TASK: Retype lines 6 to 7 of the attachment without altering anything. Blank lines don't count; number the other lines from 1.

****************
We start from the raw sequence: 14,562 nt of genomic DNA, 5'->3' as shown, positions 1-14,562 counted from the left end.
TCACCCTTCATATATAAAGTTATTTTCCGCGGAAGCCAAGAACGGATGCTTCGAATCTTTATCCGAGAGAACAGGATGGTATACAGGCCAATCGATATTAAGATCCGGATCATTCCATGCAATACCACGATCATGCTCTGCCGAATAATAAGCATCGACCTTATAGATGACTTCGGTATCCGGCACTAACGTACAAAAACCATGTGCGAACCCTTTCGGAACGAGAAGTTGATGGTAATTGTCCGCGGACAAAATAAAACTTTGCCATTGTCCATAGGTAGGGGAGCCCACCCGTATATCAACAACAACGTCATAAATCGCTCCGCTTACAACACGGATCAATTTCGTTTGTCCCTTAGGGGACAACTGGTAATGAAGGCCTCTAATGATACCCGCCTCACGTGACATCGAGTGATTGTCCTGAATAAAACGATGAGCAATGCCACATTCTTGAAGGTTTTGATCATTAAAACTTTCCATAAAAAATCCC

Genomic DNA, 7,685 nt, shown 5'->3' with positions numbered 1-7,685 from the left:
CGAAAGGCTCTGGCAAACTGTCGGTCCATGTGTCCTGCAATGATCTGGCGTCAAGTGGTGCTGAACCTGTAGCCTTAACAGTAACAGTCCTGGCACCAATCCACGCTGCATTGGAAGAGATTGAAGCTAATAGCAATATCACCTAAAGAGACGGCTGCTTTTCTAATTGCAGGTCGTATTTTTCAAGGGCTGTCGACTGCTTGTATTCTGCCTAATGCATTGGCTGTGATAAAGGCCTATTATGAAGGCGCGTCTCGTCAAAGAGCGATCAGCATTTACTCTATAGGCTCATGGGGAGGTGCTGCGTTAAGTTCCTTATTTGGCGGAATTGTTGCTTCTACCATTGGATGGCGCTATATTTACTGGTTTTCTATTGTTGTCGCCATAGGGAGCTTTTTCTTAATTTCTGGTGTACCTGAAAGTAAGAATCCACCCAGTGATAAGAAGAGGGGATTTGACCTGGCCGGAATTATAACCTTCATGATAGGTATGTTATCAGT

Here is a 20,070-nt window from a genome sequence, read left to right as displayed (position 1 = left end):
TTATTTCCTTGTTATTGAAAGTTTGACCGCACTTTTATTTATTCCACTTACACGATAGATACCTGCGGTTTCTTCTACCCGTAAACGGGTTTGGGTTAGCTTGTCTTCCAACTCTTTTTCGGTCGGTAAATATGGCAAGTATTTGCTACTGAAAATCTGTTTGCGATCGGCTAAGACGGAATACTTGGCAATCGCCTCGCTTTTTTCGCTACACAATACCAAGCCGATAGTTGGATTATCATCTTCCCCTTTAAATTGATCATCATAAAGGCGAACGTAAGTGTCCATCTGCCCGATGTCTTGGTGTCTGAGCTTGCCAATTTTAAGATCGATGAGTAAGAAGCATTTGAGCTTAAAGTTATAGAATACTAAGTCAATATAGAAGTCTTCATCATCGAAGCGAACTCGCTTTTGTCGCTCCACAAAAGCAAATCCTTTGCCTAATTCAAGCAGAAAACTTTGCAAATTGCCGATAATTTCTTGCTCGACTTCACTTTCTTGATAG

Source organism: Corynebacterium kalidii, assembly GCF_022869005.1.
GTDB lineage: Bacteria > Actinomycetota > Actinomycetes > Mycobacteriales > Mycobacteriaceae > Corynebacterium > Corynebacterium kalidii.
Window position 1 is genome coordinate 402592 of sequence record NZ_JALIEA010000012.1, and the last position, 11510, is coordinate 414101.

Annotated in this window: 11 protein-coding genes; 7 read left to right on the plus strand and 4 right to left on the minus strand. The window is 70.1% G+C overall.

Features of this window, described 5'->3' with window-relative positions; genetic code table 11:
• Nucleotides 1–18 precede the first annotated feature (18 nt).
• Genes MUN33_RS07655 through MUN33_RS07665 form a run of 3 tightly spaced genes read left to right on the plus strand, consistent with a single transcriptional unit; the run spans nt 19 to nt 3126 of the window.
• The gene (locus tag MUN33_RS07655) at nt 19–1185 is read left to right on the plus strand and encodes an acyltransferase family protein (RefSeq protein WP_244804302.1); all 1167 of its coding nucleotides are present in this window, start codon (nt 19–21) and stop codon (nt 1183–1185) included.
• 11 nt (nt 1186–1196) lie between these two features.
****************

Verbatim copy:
TTATTTCCTTGTTATTGAAAGTTTGACCGCACTTTTATTTATTCCACTTACACGATAGATACCTGCGGTTTCTTCTACCCGTAAACGGGTTTGGGTTAGCTTGTCTTCCAACTCTTTTTCGGTCGGTAAATATGGCAAGTATTTGCTACTGAAAATCTGTTTGCGATCGGCTAAGACGGAATACTTGGCAATCGCCTCGCTTTTTTCGCTACACAATACCAAGCCGATAGTTGGATTATCATCTTCCCCTTTAAATTGATCATCATAAAGGCGAACGTAAGTGTCCATCTGCCCGATGTCTTGGTGTCTGAGCTTGCCAATTTTAAGATCGATGAGTAAGAAGCATTTGAGCTTAAAGTTATAGAATACTAAGTCAATATAGAAGTCTTCATCATCGAAGCGAACTCGCTTTTGTCGCTCCACAAAAGCAAATCCTTTGCCTAATTCAAGCAGAAAACTTTGCAAATTGCCGATAATTTCTTGCTCGACTTCACTTTCTTGATAG

Source organism: Corynebacterium kalidii, assembly GCF_022869005.1.